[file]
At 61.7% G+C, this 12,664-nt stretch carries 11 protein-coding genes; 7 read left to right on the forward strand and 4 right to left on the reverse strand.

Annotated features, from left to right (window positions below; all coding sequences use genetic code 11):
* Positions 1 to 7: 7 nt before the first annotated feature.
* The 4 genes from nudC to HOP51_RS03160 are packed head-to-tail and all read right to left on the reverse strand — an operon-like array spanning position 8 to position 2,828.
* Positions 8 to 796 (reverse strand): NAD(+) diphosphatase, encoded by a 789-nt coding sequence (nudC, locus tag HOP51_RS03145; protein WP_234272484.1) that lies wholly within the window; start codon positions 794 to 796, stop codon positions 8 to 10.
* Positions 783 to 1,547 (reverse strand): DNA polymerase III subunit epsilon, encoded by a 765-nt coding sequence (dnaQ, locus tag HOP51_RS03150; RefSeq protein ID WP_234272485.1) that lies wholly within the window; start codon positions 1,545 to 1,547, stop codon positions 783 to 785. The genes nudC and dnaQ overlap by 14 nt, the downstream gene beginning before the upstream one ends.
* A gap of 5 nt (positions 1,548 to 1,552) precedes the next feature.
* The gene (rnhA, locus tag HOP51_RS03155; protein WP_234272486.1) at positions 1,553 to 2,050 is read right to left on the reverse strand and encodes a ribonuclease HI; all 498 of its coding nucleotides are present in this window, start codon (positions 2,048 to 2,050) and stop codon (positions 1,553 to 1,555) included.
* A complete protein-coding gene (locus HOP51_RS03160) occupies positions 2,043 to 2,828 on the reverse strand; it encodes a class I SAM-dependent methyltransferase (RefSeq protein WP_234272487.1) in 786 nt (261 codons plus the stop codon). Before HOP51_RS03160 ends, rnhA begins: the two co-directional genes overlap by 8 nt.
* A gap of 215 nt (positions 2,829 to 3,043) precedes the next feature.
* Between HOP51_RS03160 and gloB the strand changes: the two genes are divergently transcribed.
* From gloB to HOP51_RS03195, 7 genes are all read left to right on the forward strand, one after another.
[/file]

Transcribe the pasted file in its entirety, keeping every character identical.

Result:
At 61.7% G+C, this 12,664-nt stretch carries 11 protein-coding genes; 7 read left to right on the forward strand and 4 right to left on the reverse strand.

Annotated features, from left to right (window positions below; all coding sequences use genetic code 11):
* Positions 1 to 7: 7 nt before the first annotated feature.
* The 4 genes from nudC to HOP51_RS03160 are packed head-to-tail and all read right to left on the reverse strand — an operon-like array spanning position 8 to position 2,828.
* Positions 8 to 796 (reverse strand): NAD(+) diphosphatase, encoded by a 789-nt coding sequence (nudC, locus tag HOP51_RS03145; protein WP_234272484.1) that lies wholly within the window; start codon positions 794 to 796, stop codon positions 8 to 10.
* Positions 783 to 1,547 (reverse strand): DNA polymerase III subunit epsilon, encoded by a 765-nt coding sequence (dnaQ, locus tag HOP51_RS03150; RefSeq protein ID WP_234272485.1) that lies wholly within the window; start codon positions 1,545 to 1,547, stop codon positions 783 to 785. The genes nudC and dnaQ overlap by 14 nt, the downstream gene beginning before the upstream one ends.
* A gap of 5 nt (positions 1,548 to 1,552) precedes the next feature.
* The gene (rnhA, locus tag HOP51_RS03155; protein WP_234272486.1) at positions 1,553 to 2,050 is read right to left on the reverse strand and encodes a ribonuclease HI; all 498 of its coding nucleotides are present in this window, start codon (positions 2,048 to 2,050) and stop codon (positions 1,553 to 1,555) included.
* A complete protein-coding gene (locus HOP51_RS03160) occupies positions 2,043 to 2,828 on the reverse strand; it encodes a class I SAM-dependent methyltransferase (RefSeq protein WP_234272487.1) in 786 nt (261 codons plus the stop codon). Before HOP51_RS03160 ends, rnhA begins: the two co-directional genes overlap by 8 nt.
* A gap of 215 nt (positions 2,829 to 3,043) precedes the next feature.
* Between HOP51_RS03160 and gloB the strand changes: the two genes are divergently transcribed.
* From gloB to HOP51_RS03195, 7 genes are all read left to right on the forward strand, one after another.